community, myself included, dream
about this possibility every day.”
Such seamless interactions might
not be achieved for many years to come,
but Schalk says it is realistic to see im-
pressive demonstrations of functional
restoration, such as full control of robot-
ic arms with actuation of individual fin-
gers, in the near term. Despite the chal-
lenges, the potential benefits to ongoing
work in this area remain clear. “Using
conventional methods, our brain’s nor-
mal input and output pathways limit the
amount of information that can be com-
municated to about 50 bits per second,
such as for spoken speech,” says Schalk.
“Using BCI technology, it may be possi-
ble to substantially increase this rate of
communication, and thus allow for an
ideal symbiosis of the human brain and
Taylor also offers a similar per-
spective on the future of BCI technol-
ogy, suggesting that more adaptive
systems will be emerging in the near
term. “When you have a less-than-
perfect means of controlling your
computer, it is imperative that your
computer interface make the most
of the limited information coming in
from the user,” she says. In this sense,
necessity may lead to significant in-
terface improvements designed to be
more intelligent and dynamic in re-
sponding to human input.
The prospect of more intuitive
input mechanisms has been a key
the Bci community,
says Gerwin schalk,
is the lack of
sensor that can
at high fidelity.
motivation for interface designers,
who have long expressed excitement
about the potential for BCI research to
change the way humans interact with
computers. Still, most BCI scientists
are careful to offer only guarded opti-
mism, cautioning that the field is still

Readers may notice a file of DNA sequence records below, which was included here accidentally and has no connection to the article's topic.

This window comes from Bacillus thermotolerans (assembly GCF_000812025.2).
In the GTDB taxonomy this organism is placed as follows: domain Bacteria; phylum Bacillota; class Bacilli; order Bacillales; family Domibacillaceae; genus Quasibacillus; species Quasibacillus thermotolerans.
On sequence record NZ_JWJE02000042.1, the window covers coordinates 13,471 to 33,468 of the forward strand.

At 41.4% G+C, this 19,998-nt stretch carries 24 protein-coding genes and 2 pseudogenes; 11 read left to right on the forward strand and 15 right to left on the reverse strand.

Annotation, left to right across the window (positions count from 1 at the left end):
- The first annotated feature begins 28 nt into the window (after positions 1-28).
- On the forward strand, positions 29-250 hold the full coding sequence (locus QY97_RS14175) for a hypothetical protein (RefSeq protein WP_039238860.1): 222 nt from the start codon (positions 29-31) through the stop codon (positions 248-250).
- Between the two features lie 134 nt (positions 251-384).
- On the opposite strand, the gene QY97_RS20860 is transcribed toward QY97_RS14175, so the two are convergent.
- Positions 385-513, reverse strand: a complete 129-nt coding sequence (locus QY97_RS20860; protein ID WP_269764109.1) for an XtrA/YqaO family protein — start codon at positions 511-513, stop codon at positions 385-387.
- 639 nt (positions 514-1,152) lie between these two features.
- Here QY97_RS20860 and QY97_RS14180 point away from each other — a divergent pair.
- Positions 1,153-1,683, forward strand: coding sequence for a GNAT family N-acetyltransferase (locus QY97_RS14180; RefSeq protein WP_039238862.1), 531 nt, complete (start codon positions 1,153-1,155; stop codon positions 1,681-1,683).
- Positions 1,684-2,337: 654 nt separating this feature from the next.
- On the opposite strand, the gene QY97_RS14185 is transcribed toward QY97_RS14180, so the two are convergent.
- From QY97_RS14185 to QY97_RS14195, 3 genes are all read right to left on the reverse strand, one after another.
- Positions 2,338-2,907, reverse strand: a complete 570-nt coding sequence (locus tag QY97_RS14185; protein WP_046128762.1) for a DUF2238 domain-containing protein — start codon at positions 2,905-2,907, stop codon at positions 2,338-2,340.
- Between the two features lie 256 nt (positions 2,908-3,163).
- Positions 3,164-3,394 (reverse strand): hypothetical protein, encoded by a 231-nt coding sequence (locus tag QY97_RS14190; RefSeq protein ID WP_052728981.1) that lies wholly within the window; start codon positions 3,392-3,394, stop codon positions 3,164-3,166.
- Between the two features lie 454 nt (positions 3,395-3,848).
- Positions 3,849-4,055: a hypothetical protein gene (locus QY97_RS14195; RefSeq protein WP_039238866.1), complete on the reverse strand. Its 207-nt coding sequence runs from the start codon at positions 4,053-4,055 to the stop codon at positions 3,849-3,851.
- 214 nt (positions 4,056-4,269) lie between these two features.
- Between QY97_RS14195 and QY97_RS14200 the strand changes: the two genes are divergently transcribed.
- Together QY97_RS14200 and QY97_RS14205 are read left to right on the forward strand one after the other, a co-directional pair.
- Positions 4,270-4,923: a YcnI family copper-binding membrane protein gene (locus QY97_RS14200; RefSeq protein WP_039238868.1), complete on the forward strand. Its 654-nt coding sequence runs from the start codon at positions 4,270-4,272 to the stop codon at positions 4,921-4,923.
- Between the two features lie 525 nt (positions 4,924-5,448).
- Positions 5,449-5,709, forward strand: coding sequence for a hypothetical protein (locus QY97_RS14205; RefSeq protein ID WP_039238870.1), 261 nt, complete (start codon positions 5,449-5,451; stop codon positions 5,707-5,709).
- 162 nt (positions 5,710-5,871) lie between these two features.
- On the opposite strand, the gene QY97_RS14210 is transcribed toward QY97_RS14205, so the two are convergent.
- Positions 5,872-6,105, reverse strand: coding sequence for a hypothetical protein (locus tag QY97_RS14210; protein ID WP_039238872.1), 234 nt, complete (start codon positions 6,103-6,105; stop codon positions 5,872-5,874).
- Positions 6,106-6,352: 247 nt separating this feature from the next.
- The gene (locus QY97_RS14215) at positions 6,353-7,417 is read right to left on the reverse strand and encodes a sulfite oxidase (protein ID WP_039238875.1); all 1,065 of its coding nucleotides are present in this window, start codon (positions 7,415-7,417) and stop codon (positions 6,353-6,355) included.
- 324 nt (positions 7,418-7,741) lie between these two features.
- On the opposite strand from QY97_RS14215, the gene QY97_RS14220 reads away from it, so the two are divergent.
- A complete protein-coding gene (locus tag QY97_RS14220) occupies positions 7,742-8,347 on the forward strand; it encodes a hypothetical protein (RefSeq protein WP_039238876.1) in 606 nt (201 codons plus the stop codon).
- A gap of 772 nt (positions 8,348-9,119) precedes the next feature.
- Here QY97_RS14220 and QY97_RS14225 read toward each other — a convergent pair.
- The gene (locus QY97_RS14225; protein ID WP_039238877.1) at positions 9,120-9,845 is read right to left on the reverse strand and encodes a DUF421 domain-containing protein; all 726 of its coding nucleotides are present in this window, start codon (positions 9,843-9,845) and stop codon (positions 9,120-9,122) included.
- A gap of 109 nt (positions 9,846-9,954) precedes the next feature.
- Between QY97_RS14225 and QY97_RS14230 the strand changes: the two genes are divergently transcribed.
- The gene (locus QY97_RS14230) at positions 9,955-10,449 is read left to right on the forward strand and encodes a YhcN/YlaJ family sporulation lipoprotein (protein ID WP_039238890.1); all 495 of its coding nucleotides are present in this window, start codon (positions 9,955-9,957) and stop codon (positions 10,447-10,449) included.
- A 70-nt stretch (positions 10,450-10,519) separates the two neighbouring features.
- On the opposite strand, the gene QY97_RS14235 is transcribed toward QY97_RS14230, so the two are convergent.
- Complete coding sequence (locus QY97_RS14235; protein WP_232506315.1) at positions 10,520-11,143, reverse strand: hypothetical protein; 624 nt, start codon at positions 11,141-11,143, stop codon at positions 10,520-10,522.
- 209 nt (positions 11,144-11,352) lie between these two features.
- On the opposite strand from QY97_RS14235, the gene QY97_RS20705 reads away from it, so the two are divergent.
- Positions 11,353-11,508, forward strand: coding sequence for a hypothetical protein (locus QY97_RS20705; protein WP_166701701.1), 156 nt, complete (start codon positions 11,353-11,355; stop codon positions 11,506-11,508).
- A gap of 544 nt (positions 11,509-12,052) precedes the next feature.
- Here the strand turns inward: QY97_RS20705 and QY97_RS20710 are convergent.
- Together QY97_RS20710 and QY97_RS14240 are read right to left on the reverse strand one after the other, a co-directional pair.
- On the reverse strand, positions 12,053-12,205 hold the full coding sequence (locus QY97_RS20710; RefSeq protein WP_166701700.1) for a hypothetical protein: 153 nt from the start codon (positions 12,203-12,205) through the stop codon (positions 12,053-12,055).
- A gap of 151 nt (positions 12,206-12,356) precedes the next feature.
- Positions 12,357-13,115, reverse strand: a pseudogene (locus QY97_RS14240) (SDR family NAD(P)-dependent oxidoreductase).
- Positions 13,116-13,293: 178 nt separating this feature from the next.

relatively young in its methods and
results, making it unlikely the average
person will be using BCIs to interact
with computers in the near term. At
this point, noninvasive ways of record-
ing brain activity provide only low-
fidelity data. But for somebody who is
paralyzed, even gaining a slow method
of interacting with a computer can
make a significant improvement in
quality of life.
Berger, T. W., Chapi, J.K., Gerhardt, G.A.,
McFarland, D.J., Principe, J.C.,
Soussou, W.V., Taylor, D.M., and Tresco, P.A.
An International Assessment
of Research and Development Trends.
Springer, new York, n Y, 2008.
Brain-computer symbiosis, Journal of
Neural Engineering 5, 1, March 2008.
Schalk, G. and Mellinger, J.
A Practical Guide to Brain Computer
Interfacing with BCI2000.
Springer-Verlag, London, U.K., 2010.
Taylor, D.M., Helms Tillery, S.I.,
and Schwartz, A.B.
Direct cortical control of 3D
neuroprosthetic devices, Science 296,
5574, June 2002.
Wolpaw, J.R., Birbaumer, N., McFarland, D.J.,
Pfurtscheller, G., and Vaughan T.M.
Brain-computer interfaces for
communication and control, Clinical
Neurophysiology 113, 6, June 2002.
based in los angeles, Kirk L. Kroeker is a freelance
editor and writer specializing in science and technology.
© 2011 acM 0001-0782/11/10 $10.00
Skin-like Electronic Patch Unveiled
In an emerging field called
epidermal electronics, a
multidisciplinary team of
University of Illinois researchers
has crafted a skin-like,
wearable electronic patch that
could transform such diverse
fields as medical monitoring,
wound treatment, covert
communication, and human-computer interfaces.
The researchers demonstrated
a system that integrates tiny
sensors, transistors, radio-
frequency inductors, capacitors,
and other electronic devices into
an ultra-thin, flexible artificial
substrate with physical and
chemical properties that make
the patch barely distinguishable
from the user’s own skin. The
work was first reported in the Aug.
12 issue of Science.